4. Notation
  5. Web Basics: Hyper Text Markup Language, Cascading Style Sheets, JavaScript
  6. Agile Methodologies: Scrum, Test-Driven Development, Continuous Deployment, Paired Programming
  7. Node.js
  8. NoSQL and MongoDB
  9. Cloud Computing
  10. HTTP Requests and Responses
  11. RESTful API

Getting Started

  1. Development Folder
  2. Browsers
  3. IDEs and Text Editors
  4. Version Control Systems
  5. Local HTTP Servers
  6. Database: MongoDB
  7. Other Components: NodeJS, jQuery, LESS
  8. SSH Keys
  9. GitHub
  10. Windows Azure
  11. Heroku
  12. Cloud9

Building Front-End Application

  1. JSON
  2. AJAX
  3. Cross-Domain Calls
  4. jQuery
  5. Twitter Bootstrap
  6. LESS
  7. BackboneJS
  8. Example of using Twitter REST API and jQuery
  9. Parse.com
  10. Message Board with Parse.com
  11. Message Board with Parse.com: REST API and jQuery version
  12. Pushing to GitHub
  13. Deployment to Windows Azure
  14. Deployment to Heroku
  15. Message Board with Parse.com: JavaScript SDK and BackboneJS version
  16. Deploying Message Board to PaaS
  17. Enhancing Message Board
  18. Building Back-End Application

Building “Hello World” in NodeJS

  1. NodeJS Core Modules
  2. Node Package Manager
  3. Deploying “Hello World” to PaaS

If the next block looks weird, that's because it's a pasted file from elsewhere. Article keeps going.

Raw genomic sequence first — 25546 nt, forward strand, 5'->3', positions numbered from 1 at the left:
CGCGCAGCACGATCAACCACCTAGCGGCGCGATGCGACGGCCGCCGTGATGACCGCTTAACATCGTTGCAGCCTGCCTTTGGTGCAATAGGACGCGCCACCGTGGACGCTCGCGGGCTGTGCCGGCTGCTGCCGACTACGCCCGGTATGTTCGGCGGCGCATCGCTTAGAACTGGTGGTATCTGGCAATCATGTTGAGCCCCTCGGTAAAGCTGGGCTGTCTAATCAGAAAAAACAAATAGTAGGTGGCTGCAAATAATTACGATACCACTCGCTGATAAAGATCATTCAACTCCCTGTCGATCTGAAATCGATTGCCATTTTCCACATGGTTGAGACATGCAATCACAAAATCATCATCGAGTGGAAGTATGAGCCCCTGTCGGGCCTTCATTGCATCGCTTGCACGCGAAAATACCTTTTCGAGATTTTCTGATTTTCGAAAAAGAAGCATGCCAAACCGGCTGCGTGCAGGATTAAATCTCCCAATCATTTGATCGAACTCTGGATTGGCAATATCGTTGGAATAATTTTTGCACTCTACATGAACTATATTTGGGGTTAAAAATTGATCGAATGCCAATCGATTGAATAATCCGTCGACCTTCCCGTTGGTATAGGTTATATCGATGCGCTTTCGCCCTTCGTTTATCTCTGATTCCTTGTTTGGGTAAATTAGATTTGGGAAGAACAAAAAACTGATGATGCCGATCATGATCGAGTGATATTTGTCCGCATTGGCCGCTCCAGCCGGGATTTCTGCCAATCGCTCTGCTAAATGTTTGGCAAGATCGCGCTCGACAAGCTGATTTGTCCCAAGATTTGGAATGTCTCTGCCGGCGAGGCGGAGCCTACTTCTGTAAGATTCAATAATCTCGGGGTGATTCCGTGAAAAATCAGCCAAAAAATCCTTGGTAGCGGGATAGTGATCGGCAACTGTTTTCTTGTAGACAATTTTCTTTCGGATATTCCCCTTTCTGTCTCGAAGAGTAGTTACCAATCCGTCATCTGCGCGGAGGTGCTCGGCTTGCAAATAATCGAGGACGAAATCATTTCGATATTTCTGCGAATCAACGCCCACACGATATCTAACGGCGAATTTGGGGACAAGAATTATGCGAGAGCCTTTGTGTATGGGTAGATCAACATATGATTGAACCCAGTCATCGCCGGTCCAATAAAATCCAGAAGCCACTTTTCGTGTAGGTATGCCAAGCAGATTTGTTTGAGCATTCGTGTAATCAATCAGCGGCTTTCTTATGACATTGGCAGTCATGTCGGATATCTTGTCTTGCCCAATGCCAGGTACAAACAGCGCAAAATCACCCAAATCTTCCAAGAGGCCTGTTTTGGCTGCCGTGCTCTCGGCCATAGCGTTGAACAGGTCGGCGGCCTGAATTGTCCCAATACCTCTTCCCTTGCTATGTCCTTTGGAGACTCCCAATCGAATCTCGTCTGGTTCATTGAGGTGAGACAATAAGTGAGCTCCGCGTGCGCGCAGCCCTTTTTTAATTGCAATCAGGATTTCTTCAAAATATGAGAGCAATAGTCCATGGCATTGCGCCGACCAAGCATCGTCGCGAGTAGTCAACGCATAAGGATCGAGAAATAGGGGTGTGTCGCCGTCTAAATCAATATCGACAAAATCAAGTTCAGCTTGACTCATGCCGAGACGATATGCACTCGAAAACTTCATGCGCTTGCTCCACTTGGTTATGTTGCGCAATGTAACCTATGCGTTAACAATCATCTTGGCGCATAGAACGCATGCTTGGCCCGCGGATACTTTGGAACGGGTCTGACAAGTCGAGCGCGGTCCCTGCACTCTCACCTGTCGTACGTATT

4. Deploying to Windows Azure
  5. Deploying to Heroku
  6. Message Board: Run-Time Memory version
  7. Test Case for Message Board
  8. MongoDB Shell
  9. MongoDB Native Driver
  10. MongoDB on Heroku: MongoHQ MongoHQ URL
  11. BSON
  12. Message Board: MongoDB version

Putting it All Together

  1. Different Domain Deployment
  2. Changing Endpoints
  3. Message Board Application
  4. Deployment
  5. Same Domain Deployment

Further Reading

About the Author

Order your copy of Rapid Prototyping with JS at LeanPub: leanpub.com/rapid-prototyping-with-js.

Super Simple Backbone Starter Kit / Boilerplate

BackboneJS

During AngelHack, more details in my previous blog post, I struggled to find simple BackboneJS Boilerplate to start building our fashion prototype quickly.
If you are not familiar with BackboneJS it is a very powerful MVC framework for building thick client applications. It has fully RESTful API support via it’s model methods. So after half an hour of going through Backbone Boilerplate and other samples and tutorials I ended up using Sample App with Backbone.js and Twitter Bootstrap as a foundation.

So after this experience I decided to come up with my own super simple BackboneJS boilerplate or starter kit. It has bare minimum but all the necessary components:

To make it work just download zip or fork and clone it from GitHub.com: https://github.com/azat-co/super-simple-backbone-starter-kit. Then launch index.html in your favorite HTTP web server.

It’s a single-file application. Everything Backbone related is in app.js. Templates are in separate files and loaded via RequireJS, and Text plug-in for RequireJS.